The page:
In the main SoHo space a few blocks away were the other five “libraries”: one devoted to the activities of German publisher and book designer Hansjörg Mayer who has been producing innovative artist books since the 1960s. Also on view, spread out on a sea of tables, was a selection of recent artists books chosen by Gregorio Magnani, a European-based curator and writer who specializes in artists’ books. Nearby was “Vigilance: an Exhibition of Artists’ Books Exploring Strategies for Social Concern,” curated by veteran art critic Lucy Lippard and artist Mike Glier. While “Vigilance” and the Mayer and Magnani displays were all worthy curatorial projects, the other parts of “The Library Vaccine” were more compelling, perhaps because, like the Colin De Land Library, they were intensely personal. That was certainly the case with the part of the show devoted to novelist Helen DeWitt. An American writer who has lived for extended periods in London and Berlin, DeWitt agreed to have her entire library shipped from Berlin to New York and put on display. While clearly a writer’s working library, it also contains volumes that she probably acquired in college. In contrast to the strictly alphabetized De Land collection, DeWitt’s books were arranged by subject, allowing one to track her wide-ranging interests and areas of research, one of which is language acquisition. Certain volumes were displayed on tables, sometimes opened to specific pages. Attached to a facing wall were printouts of DeWitt’s blogging on the project, screengrabs from her computer, and her commentaries about the connections among certain books; other texts pertained to her private life, offering glimpses of her troubling encounters with a stalker. Viewers (or maybe that should be “readers”) were invited to find their own paths through DeWitt’s library. It was a bit like spending time in a stranger’s home. One felt part detective, part voyeur, part anthropologist and, maybe, even part researcher.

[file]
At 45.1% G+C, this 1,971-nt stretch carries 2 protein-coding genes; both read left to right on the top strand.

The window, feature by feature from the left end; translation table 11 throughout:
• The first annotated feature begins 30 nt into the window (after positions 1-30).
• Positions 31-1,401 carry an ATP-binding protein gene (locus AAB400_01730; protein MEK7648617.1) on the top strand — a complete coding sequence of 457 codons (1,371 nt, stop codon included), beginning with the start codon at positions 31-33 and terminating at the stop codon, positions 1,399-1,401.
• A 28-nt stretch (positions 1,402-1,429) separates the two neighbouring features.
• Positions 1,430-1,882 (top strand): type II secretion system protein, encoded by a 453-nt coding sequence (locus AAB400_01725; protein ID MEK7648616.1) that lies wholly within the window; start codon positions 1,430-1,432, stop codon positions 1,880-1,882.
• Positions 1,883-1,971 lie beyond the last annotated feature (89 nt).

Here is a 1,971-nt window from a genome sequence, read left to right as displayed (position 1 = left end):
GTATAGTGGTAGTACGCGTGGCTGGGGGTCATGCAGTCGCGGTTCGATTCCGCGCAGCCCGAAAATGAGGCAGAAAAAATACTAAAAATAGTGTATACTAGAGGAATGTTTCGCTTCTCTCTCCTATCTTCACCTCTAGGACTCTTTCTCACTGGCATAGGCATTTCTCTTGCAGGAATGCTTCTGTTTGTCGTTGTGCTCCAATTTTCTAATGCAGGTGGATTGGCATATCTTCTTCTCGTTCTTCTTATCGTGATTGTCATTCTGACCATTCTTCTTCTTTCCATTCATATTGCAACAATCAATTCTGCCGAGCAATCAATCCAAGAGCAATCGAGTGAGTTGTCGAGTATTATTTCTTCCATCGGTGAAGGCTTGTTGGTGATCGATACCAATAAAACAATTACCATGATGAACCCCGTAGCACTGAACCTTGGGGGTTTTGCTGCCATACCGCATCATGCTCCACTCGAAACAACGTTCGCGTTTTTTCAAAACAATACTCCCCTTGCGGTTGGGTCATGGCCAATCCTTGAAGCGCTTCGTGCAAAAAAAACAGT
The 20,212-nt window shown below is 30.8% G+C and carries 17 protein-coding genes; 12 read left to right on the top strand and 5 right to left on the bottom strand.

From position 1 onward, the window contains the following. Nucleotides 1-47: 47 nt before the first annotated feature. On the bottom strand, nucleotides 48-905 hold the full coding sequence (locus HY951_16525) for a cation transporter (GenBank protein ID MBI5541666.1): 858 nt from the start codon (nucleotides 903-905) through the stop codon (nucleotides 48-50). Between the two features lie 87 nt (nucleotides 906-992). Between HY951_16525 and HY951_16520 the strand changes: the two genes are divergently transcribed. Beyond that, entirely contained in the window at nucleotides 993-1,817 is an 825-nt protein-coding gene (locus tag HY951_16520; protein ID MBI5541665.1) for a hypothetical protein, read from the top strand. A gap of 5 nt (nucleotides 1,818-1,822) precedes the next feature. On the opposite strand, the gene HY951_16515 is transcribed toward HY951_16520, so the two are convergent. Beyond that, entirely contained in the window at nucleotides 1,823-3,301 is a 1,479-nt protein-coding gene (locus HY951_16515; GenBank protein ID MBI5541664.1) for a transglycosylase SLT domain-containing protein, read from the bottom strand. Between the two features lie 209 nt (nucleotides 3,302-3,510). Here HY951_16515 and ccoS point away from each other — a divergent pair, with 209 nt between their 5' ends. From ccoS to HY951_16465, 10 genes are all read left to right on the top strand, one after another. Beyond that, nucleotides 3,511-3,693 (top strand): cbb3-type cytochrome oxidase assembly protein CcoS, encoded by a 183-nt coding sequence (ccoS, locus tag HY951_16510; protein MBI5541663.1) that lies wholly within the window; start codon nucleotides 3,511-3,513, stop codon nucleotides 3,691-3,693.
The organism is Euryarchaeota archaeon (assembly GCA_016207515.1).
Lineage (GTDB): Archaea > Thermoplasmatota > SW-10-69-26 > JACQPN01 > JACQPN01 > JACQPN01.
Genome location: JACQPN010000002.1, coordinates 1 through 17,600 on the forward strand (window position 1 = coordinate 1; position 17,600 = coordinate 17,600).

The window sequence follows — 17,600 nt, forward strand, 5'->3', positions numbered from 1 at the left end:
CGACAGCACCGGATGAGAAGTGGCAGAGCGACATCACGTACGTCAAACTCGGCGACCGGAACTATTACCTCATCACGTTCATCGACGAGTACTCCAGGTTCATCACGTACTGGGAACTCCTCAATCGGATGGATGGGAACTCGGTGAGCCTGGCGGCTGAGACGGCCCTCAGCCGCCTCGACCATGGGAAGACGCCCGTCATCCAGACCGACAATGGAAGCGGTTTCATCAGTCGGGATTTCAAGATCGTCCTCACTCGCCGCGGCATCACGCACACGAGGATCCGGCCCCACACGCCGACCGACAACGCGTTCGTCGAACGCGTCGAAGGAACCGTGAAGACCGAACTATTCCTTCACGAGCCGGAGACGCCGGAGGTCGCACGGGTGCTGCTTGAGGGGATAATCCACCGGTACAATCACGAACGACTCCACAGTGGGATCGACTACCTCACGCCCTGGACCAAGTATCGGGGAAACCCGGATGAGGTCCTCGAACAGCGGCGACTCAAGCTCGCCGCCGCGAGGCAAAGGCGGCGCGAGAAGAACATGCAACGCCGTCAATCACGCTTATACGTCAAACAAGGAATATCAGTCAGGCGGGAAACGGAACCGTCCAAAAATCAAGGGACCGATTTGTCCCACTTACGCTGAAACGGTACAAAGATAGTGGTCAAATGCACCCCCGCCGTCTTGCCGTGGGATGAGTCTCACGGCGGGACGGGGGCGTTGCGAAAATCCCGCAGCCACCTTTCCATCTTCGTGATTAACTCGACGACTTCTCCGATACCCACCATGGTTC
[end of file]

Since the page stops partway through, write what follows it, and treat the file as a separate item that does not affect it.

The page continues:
In a video interview conducted for “The Library Vaccine,” archivist Ann Butler asks the rhetorical question, “Are the libraries of cultural producers important?” Certainly, for anyone interested in writing about DeWitt or De Land, there was much to learn about them through their books, and since DeWitt was so actively involved in the show, there was a potential for dialogue with her. The most explicitly interactive part of De Witt’s library were several shelves stocked with copies of John Chris Jones’s The Internet and Everyone (2000), a book DeWitt is so passionate about that years ago she bought the last 100 remaindered copies and has been hauling them around with her ever since; they were for sale at Artist’s Space at $15 each.